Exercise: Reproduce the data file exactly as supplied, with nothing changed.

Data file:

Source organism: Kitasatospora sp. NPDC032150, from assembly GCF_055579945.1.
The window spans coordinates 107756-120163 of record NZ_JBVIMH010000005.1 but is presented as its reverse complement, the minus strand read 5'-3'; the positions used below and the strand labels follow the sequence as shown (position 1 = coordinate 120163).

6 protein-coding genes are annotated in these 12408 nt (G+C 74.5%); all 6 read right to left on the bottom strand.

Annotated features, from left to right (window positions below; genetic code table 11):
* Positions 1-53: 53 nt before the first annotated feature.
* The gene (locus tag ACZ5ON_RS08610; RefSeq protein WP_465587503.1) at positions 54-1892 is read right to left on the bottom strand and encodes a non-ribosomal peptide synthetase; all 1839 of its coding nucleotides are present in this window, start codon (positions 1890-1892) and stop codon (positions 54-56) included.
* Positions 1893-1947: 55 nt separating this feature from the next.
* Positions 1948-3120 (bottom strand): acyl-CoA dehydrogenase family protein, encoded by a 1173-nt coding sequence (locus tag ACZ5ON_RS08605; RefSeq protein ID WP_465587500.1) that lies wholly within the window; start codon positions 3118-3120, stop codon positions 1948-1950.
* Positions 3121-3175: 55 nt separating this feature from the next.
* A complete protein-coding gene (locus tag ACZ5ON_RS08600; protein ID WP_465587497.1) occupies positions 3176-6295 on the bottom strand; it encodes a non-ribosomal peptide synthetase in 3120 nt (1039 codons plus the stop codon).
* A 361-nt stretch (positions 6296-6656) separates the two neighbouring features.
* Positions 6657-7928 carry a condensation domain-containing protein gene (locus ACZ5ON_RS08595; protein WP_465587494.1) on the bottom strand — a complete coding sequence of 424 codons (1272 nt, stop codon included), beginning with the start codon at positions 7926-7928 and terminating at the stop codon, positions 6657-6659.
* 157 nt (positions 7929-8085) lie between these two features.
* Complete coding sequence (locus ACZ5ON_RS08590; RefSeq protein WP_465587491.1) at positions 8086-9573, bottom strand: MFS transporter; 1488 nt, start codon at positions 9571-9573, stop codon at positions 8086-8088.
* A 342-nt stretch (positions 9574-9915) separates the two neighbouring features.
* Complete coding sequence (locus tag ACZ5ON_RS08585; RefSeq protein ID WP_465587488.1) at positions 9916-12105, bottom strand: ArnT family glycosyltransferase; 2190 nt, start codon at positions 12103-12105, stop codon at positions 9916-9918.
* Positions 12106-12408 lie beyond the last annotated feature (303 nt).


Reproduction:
Source organism: Kitasatospora sp. NPDC032150, from assembly GCF_055579945.1.
The window spans coordinates 107756-120163 of record NZ_JBVIMH010000005.1 but is presented as its reverse complement, the minus strand read 5'-3'; the positions used below and the strand labels follow the sequence as shown (position 1 = coordinate 120163).

6 protein-coding genes are annotated in these 12408 nt (G+C 74.5%); all 6 read right to left on the bottom strand.

Annotated features, from left to right (window positions below; genetic code table 11):
* Positions 1-53: 53 nt before the first annotated feature.
* The gene (locus tag ACZ5ON_RS08610; RefSeq protein WP_465587503.1) at positions 54-1892 is read right to left on the bottom strand and encodes a non-ribosomal peptide synthetase; all 1839 of its coding nucleotides are present in this window, start codon (positions 1890-1892) and stop codon (positions 54-56) included.
* Positions 1893-1947: 55 nt separating this feature from the next.
* Positions 1948-3120 (bottom strand): acyl-CoA dehydrogenase family protein, encoded by a 1173-nt coding sequence (locus tag ACZ5ON_RS08605; RefSeq protein ID WP_465587500.1) that lies wholly within the window; start codon positions 3118-3120, stop codon positions 1948-1950.
* Positions 3121-3175: 55 nt separating this feature from the next.
* A complete protein-coding gene (locus tag ACZ5ON_RS08600; protein ID WP_465587497.1) occupies positions 3176-6295 on the bottom strand; it encodes a non-ribosomal peptide synthetase in 3120 nt (1039 codons plus the stop codon).
* A 361-nt stretch (positions 6296-6656) separates the two neighbouring features.
* Positions 6657-7928 carry a condensation domain-containing protein gene (locus ACZ5ON_RS08595; protein WP_465587494.1) on the bottom strand — a complete coding sequence of 424 codons (1272 nt, stop codon included), beginning with the start codon at positions 7926-7928 and terminating at the stop codon, positions 6657-6659.
* 157 nt (positions 7929-8085) lie between these two features.
* Complete coding sequence (locus ACZ5ON_RS08590; RefSeq protein WP_465587491.1) at positions 8086-9573, bottom strand: MFS transporter; 1488 nt, start codon at positions 9571-9573, stop codon at positions 8086-8088.
* A 342-nt stretch (positions 9574-9915) separates the two neighbouring features.
* Complete coding sequence (locus tag ACZ5ON_RS08585; RefSeq protein ID WP_465587488.1) at positions 9916-12105, bottom strand: ArnT family glycosyltransferase; 2190 nt, start codon at positions 12103-12105, stop codon at positions 9916-9918.
* Positions 12106-12408 lie beyond the last annotated feature (303 nt).